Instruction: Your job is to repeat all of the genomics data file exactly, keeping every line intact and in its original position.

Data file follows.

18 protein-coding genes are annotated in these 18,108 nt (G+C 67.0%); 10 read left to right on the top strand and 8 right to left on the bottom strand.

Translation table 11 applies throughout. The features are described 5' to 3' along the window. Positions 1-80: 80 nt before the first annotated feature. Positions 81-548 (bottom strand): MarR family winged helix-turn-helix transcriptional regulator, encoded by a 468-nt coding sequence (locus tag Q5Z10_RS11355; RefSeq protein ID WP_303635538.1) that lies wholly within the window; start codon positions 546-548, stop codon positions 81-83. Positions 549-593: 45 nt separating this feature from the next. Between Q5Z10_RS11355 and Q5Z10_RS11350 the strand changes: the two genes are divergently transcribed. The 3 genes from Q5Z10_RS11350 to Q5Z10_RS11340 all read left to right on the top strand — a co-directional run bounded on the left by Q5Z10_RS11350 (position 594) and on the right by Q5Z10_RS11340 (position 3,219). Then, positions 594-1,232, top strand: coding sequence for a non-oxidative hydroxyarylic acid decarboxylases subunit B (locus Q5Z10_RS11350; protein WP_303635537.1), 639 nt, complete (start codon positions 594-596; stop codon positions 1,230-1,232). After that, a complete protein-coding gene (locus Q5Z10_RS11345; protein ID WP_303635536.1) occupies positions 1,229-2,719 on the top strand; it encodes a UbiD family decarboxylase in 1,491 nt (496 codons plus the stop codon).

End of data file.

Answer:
18 protein-coding genes are annotated in these 18,108 nt (G+C 67.0%); 10 read left to right on the top strand and 8 right to left on the bottom strand.

Translation table 11 applies throughout. The features are described 5' to 3' along the window. Positions 1-80: 80 nt before the first annotated feature. Positions 81-548 (bottom strand): MarR family winged helix-turn-helix transcriptional regulator, encoded by a 468-nt coding sequence (locus tag Q5Z10_RS11355; RefSeq protein ID WP_303635538.1) that lies wholly within the window; start codon positions 546-548, stop codon positions 81-83. Positions 549-593: 45 nt separating this feature from the next. Between Q5Z10_RS11355 and Q5Z10_RS11350 the strand changes: the two genes are divergently transcribed. The 3 genes from Q5Z10_RS11350 to Q5Z10_RS11340 all read left to right on the top strand — a co-directional run bounded on the left by Q5Z10_RS11350 (position 594) and on the right by Q5Z10_RS11340 (position 3,219). Then, positions 594-1,232, top strand: coding sequence for a non-oxidative hydroxyarylic acid decarboxylases subunit B (locus Q5Z10_RS11350; protein WP_303635537.1), 639 nt, complete (start codon positions 594-596; stop codon positions 1,230-1,232). After that, a complete protein-coding gene (locus Q5Z10_RS11345; protein ID WP_303635536.1) occupies positions 1,229-2,719 on the top strand; it encodes a UbiD family decarboxylase in 1,491 nt (496 codons plus the stop codon).